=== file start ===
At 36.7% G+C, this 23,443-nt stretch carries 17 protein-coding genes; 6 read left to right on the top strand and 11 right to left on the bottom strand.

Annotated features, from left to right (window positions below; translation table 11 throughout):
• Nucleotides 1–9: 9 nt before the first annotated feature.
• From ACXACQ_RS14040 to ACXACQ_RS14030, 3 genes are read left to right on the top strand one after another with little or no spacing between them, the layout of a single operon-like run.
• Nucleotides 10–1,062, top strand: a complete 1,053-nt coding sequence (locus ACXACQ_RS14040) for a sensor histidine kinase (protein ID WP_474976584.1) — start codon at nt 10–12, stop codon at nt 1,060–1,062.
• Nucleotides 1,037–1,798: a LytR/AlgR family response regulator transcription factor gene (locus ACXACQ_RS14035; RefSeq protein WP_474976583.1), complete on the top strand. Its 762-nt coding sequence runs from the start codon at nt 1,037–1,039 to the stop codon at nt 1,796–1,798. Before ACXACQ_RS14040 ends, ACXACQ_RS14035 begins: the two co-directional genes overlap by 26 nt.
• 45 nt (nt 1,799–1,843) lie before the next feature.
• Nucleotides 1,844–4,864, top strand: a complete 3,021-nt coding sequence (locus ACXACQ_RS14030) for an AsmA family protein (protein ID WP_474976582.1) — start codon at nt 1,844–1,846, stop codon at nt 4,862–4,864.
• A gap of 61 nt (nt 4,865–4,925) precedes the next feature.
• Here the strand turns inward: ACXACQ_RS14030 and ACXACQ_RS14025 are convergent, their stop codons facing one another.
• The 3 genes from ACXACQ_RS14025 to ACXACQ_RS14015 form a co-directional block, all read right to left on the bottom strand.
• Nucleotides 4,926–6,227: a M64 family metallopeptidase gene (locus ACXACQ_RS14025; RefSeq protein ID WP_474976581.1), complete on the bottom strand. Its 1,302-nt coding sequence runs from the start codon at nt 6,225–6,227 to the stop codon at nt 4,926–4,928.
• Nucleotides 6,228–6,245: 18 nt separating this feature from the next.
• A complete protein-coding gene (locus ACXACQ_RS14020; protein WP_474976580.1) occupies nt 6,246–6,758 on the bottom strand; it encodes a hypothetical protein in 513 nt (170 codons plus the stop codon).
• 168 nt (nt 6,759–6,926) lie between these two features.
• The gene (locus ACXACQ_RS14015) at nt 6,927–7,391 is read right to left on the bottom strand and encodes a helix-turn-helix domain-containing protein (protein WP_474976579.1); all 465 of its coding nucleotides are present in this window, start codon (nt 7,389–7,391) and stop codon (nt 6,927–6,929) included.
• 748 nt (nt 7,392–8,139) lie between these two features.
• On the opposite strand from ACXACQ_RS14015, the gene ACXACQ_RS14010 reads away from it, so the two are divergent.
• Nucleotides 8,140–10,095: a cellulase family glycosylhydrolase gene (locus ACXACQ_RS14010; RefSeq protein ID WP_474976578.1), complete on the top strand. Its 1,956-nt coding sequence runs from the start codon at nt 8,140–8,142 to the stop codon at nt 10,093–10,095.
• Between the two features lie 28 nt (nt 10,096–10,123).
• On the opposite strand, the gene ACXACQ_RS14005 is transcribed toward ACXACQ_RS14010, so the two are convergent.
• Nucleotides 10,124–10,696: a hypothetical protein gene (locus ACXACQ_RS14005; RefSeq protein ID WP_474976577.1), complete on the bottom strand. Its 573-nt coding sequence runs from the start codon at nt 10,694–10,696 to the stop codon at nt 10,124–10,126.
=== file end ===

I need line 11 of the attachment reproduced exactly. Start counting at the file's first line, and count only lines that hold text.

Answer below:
• The 3 genes from ACXACQ_RS14025 to ACXACQ_RS14015 form a co-directional block, all read right to left on the bottom strand.